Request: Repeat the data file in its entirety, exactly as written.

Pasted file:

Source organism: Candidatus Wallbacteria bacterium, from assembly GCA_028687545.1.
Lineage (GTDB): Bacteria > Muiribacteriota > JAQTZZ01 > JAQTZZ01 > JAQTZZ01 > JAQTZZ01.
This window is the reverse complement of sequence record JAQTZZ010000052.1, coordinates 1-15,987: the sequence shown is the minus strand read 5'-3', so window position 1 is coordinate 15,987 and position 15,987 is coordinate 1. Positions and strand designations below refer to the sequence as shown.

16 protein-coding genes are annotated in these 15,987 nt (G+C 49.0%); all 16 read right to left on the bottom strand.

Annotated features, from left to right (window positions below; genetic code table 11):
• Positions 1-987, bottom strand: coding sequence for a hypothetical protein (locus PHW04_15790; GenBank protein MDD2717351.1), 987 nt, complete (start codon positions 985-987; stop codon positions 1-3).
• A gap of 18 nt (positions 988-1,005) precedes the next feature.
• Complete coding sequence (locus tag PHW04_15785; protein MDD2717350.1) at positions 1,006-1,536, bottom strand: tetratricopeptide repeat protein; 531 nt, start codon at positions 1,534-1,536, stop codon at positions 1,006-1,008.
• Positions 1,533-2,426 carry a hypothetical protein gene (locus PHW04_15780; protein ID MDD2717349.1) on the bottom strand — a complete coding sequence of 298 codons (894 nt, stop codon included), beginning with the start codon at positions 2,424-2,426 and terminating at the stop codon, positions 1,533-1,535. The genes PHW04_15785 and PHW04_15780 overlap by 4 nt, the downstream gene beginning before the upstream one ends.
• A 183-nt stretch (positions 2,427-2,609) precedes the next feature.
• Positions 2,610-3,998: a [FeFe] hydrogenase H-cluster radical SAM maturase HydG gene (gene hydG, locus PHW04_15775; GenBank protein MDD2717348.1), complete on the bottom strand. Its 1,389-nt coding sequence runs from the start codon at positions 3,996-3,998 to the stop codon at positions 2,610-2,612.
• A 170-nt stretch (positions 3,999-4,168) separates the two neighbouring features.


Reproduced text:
Source organism: Candidatus Wallbacteria bacterium, from assembly GCA_028687545.1.
Lineage (GTDB): Bacteria > Muiribacteriota > JAQTZZ01 > JAQTZZ01 > JAQTZZ01 > JAQTZZ01.
This window is the reverse complement of sequence record JAQTZZ010000052.1, coordinates 1-15,987: the sequence shown is the minus strand read 5'-3', so window position 1 is coordinate 15,987 and position 15,987 is coordinate 1. Positions and strand designations below refer to the sequence as shown.

16 protein-coding genes are annotated in these 15,987 nt (G+C 49.0%); all 16 read right to left on the bottom strand.

Annotated features, from left to right (window positions below; genetic code table 11):
• Positions 1-987, bottom strand: coding sequence for a hypothetical protein (locus PHW04_15790; GenBank protein MDD2717351.1), 987 nt, complete (start codon positions 985-987; stop codon positions 1-3).
• A gap of 18 nt (positions 988-1,005) precedes the next feature.
• Complete coding sequence (locus tag PHW04_15785; protein MDD2717350.1) at positions 1,006-1,536, bottom strand: tetratricopeptide repeat protein; 531 nt, start codon at positions 1,534-1,536, stop codon at positions 1,006-1,008.
• Positions 1,533-2,426 carry a hypothetical protein gene (locus PHW04_15780; protein ID MDD2717349.1) on the bottom strand — a complete coding sequence of 298 codons (894 nt, stop codon included), beginning with the start codon at positions 2,424-2,426 and terminating at the stop codon, positions 1,533-1,535. The genes PHW04_15785 and PHW04_15780 overlap by 4 nt, the downstream gene beginning before the upstream one ends.
• A 183-nt stretch (positions 2,427-2,609) precedes the next feature.
• Positions 2,610-3,998: a [FeFe] hydrogenase H-cluster radical SAM maturase HydG gene (gene hydG, locus PHW04_15775; GenBank protein MDD2717348.1), complete on the bottom strand. Its 1,389-nt coding sequence runs from the start codon at positions 3,996-3,998 to the stop codon at positions 2,610-2,612.
• A 170-nt stretch (positions 3,999-4,168) separates the two neighbouring features.